Alternative Treatments for Pancreatic Cancer

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Zeshaan

Updated on September 3, 2022

Alternative Treatments for Pancreatic Cancer

Cancer treatments continue to advance every day. Despite many of these advances, some of the most common cancer treatments are radiation therapy and chemotherapy. Because they are the most common treatments, they are often the most common types of cancer prescribed. This includes people with uterine cancers.

These treatments work by targeting a wide area, attacking both healthy and cancer cells. That’s why, whether you’ve received these treatments or not, you probably know they can leave you feeling weak and experiencing a range of side effects. Sometimes, chemotherapy fails patients. Chemotherapy-resistant cancer, which means a cancer returns even after it’s been treated, is not uncommon. This situation can leave some feeling hopeless and confused.

Pancreatic cancer affects the pancreas, which plays an important role in digestion and the production of certain hormones. Pancreatic cancers affect roughly 3% of the population and account for about 7% of all cancer deaths.

Despite being such rare cancer, it is also a relatively lethal one. That’s often because, early on, pancreatic cancer doesn’t show many symptoms, if any at all. This can make it difficult cancer to detect and treat. In fact, most people don’t notice pancreatic cancer until it has spread to other parts of the body (become metastatic) at which point treatment becomes difficult if not impossible.

That’s why new treatments are needed. In fact, given the limitations of existing treatments, particularly when it comes to their numerous side effects, and the fact that the number of people with uterine cancer increases every year,  it’s important to find treatments that can support current treatments or be used as alternatives that can give people choices. Fortunately, various alternative and supportive cancer treatments for cancer have been studied with some promise, especially for pancreatic cancer.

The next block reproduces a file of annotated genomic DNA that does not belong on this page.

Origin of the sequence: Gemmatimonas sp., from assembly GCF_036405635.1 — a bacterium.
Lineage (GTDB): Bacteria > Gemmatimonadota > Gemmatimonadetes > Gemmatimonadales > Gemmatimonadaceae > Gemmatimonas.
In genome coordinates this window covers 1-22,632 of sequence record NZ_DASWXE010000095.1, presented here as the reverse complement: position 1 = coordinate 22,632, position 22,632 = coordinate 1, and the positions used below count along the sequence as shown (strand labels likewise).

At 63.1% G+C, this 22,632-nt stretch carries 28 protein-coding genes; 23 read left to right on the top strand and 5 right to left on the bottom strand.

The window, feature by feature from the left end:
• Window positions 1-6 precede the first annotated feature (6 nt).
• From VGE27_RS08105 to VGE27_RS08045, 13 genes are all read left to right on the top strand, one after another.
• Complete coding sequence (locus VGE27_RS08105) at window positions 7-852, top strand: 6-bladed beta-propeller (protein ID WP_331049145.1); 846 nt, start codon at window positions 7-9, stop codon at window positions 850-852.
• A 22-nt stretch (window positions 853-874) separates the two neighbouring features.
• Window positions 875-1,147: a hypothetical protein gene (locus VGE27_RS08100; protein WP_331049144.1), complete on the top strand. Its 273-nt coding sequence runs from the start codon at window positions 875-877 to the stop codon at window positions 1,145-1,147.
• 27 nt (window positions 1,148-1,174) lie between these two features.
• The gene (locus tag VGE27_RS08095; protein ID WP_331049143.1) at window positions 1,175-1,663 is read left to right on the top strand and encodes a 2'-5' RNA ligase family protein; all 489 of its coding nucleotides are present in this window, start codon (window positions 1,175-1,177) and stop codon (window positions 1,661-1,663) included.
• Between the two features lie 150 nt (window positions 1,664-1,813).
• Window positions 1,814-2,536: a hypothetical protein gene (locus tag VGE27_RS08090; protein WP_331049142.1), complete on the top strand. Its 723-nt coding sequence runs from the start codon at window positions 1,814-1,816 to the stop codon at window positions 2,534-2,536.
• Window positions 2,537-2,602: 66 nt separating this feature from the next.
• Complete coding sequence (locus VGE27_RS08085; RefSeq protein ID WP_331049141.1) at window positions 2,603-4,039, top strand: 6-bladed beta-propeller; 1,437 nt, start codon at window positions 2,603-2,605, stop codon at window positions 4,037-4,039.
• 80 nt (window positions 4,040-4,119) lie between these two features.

Below are a few alternatives/complements to standard treatment for pancreatic cancers. These alternative treatments include supplements, new cancer treatment advances, and complementary treatments.

Supplements

Supplements

Curcumin

Curcumin is a polyphenol found in turmeric, a common Indian spice.

Polyphenols are a type of antioxidant and are found in a variety of foods (such as certain berries and vegetables).

Antioxidants play a vital role in maintaining a healthy balance of free radicals in our bodies. Free radicals are compounds that play an important role in our body’s health (they are produced by our immune system to fight infection, for example).

However, when free radical levels are too high for too long, it can cause chronic inflammation (or the immune system operating in overdrive) and damage healthy tissue. This is called oxidative stress. Oxidative stress can play a role in causing cancer to form.

Generally speaking, research shows that curcumin can have significant health benefits, including significant anticancer benefits for people with pancreatic cancer. The biggest challenge is developing a highly bioavailable form of curcumin (meaning, more of the antioxidant is available in the blood to be used).

Traditional Chinese medicine

There are various elements to Traditional Chinese Medicine (TCM), which often includes the use of various herbs. TCM has been explored as a possible treatment option for people with a range of cancers, both for treating actual cancer and the signs and symptoms.

One study found that the combination of both TCM and more Westernized approaches to cancer treatment (such as chemotherapy) improved the overall prognosis and survival in people with pancreatic cancer.

However, research also suggests that some herbs used in TCM may interfere with treatments like chemotherapy, so caution should be used when exploring any combination of medications and treatments.

Genistein

Genistein is a type of flavonoid (also a type of antioxidant) that is derived from legumes (so, certain nuts and beans). It is similar in chemical structure to certain types of estrogen.

Studies have shown that this antioxidant shows some anticancer properties, especially for people with pancreatic cancer. Specifically, it may help regulate certain genes and elements of the cell cycle that could lead to cancer cell death.

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Mindfulness Therapy

Mindfulness Therapy

Many cancer treatments are focused largely on the physical aspects of cancer, whether it be actively targeting tumors and cancer cells or dealing with the physical side effects of taking cancer treatment (such as fatigue). Some complementary therapies help focus on the mental effects of cancer and cancer treatment, including stress and depression.

In fact, research consistently shows that complementary therapy is capable of providing this kind of relief to cancer patients.

With any type of cancer treatment, it’s important to make sure you fully understand the available treatment options and choose options that work for you. This should include talking to your doctor before starting any cancer treatment. They can help you decide which treatment options are right for you.

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